HHS OIG issues ASP reports exploring need for guidance and increased oversight in ASP reporting

On January 3, 2023, the Department of Health and Human Services Office of Inspector General (OIG) publicly released two reports with respect to Medicare Part B average sales price (ASP).

First, OIG encourages CMS to “actively review current [ASP] guidance” in relation to nine topics to determine if additional guidance would ensure more accurate and consistent ASP calculations. OIG noted that previous audit efforts faced challenges in identifying noncompliance because of “broad regulations” allowing manufacturers to make “reasonable assumptions in the absence of specific guidance.” Nothing in the reports suggests that the “reasonable assumption” concept should be revisited.

Second, OIG believes CMS could bolster its oversight of ASP submissions, due to gaps that resulted in inaccurate data that affected Part B payment amounts. OIG recommended that CMS “build a strategy to strengthen its internal controls for ensuring the accuracy of Part B drug payments,” and CMS agreed.

These reports follow from a directive to OIG from Congress, as part of the Consolidated Appropriations Act, 2021, to “assess and submit to Congress” a report on the accuracy of ASP information submitted by manufacturers, “including the extent to which manufacturers provide false information, misclassify drug products, or misreport information,” by January 1, 2023, which we reported on here. OIG requested information from the 20 manufacturers who market the 30 Medicare Part B highest-expenditure drugs to complete its analysis. All of these manufacturers responded to the OIG’s request. We have addressed each of these reports in detail below.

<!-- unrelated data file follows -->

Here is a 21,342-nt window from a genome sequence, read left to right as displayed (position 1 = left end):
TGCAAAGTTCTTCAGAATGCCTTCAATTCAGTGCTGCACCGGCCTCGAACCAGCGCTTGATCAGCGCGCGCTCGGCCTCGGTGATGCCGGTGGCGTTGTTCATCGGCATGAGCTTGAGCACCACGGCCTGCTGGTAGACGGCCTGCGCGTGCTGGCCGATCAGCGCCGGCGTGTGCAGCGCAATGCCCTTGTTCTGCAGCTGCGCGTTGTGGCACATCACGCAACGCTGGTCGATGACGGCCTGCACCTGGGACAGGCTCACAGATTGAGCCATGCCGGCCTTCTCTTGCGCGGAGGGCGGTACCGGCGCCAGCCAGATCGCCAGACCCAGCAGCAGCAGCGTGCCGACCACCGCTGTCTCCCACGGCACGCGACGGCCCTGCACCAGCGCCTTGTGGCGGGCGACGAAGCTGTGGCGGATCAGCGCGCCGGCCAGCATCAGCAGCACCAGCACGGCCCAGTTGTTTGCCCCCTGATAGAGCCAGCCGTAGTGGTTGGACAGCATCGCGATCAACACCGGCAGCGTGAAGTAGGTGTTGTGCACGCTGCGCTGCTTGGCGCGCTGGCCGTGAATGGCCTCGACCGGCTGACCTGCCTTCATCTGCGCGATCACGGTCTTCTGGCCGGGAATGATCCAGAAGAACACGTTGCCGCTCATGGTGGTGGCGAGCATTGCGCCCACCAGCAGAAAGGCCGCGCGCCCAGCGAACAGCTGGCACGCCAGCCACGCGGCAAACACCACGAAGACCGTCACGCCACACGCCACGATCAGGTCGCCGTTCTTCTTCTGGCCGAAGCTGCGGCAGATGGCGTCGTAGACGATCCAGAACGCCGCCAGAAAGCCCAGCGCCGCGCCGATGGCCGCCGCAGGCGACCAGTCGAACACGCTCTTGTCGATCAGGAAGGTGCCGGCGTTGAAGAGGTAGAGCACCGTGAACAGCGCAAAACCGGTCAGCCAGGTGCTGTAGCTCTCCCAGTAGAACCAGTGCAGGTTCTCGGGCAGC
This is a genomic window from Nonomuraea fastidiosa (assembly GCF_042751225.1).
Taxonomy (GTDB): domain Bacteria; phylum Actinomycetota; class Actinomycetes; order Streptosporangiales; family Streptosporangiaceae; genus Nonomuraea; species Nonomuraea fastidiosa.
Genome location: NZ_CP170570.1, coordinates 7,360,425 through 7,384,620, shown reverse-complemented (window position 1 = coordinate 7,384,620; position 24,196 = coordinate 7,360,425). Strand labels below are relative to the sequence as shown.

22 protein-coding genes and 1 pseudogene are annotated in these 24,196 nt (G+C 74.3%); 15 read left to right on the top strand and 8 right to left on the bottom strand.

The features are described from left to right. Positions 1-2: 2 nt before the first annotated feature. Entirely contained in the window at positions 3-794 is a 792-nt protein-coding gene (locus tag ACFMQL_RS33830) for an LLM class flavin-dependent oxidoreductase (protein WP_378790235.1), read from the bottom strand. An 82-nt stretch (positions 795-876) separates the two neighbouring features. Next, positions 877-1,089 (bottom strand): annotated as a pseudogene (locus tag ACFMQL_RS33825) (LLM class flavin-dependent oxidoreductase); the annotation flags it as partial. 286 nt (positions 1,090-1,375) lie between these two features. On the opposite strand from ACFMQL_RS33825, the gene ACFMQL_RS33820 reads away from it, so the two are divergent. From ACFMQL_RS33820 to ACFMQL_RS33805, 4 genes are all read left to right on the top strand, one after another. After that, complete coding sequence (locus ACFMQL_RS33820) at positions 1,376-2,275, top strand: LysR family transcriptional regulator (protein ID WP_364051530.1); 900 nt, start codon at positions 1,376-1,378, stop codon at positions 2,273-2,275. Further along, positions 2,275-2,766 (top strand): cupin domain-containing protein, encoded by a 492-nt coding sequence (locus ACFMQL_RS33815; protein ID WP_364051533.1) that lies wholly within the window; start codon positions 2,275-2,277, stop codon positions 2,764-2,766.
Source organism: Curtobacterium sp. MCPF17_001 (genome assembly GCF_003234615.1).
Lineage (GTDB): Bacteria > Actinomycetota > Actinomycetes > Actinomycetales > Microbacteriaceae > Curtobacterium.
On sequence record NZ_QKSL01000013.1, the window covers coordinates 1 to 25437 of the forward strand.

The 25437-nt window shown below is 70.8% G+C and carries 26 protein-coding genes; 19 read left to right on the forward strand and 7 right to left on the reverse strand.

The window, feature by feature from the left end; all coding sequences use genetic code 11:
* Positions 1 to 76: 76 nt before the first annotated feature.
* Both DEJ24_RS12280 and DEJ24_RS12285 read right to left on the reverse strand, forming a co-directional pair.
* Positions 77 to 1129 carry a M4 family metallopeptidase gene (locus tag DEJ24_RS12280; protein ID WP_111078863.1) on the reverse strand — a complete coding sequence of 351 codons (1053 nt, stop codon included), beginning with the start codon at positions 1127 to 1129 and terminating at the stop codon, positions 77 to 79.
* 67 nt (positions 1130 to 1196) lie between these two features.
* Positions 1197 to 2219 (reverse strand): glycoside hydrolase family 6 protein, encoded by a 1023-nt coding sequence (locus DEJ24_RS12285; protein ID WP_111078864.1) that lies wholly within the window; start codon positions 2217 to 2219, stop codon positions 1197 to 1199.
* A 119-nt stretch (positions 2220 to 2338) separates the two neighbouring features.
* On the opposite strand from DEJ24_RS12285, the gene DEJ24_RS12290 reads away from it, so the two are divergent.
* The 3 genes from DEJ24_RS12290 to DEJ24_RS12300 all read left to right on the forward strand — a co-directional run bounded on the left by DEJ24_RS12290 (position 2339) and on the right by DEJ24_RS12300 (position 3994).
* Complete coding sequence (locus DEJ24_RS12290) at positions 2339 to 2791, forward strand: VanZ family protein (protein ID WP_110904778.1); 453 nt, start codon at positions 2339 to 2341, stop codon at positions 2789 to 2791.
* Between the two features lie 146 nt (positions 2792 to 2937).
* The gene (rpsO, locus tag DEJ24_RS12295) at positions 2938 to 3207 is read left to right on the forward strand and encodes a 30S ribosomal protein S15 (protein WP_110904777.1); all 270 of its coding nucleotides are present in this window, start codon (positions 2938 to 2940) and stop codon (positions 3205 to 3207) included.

Report # OEI-BL-21-00330: Manufacturers May Need Additional Guidance To Ensure Consistent Average Sales Price Calculations

In this report, OIG encourages CMS to determine whether issuing additional ASP guidance on a number of specified topics would ensure more accurate and consistent ASP calculations. OIG starts its report by noting that its “ability to identify noncompliance in price reporting is limited because of broad regulations that allow manufacturers to make reasonable assumptions in the absence of specific guidance.” As a result, OIG undertook its review of ASP accuracy by comparing those submissions to benchmark data (i.e., average manufacturer price or AMP and wholesale acquisition cost or WAC data) and, as noted previously, by reference to manufacturer information about ASP reporting methodologies.

  • Benchmark data. OIG noted that benchmark comparisons did not help it identify inaccuracies in ASP, because of wide variability between ASPs and WACs among the top 30 Medicare Part B highest-expenditure drugs and an inability to identify patterns in the comparison of ASP and AMP.
  • Manufacturer surveys. With respect to manufacturer surveys, OIG noted that manufacturers generally agree as to what types of sales and discounts should be included in ASP with the primary exception that “[a]s many as 30 percent of manufacturers included certain TRICARE-related drug sales in their ASP calculations.” There were also a range of inconsistencies in how manufacturers determined whether certain fees qualify as bona fide services fees (BFSFs), in particular with respect to “what constitutes sufficient evidence of knowledge that a fee is passed through for purposes of the four-part [BFSF] test.”

The OIG published tables that show, in aggregate, the responses to its survey questions on treatment of sales and discounts in ASP in Appendices B and C of the report.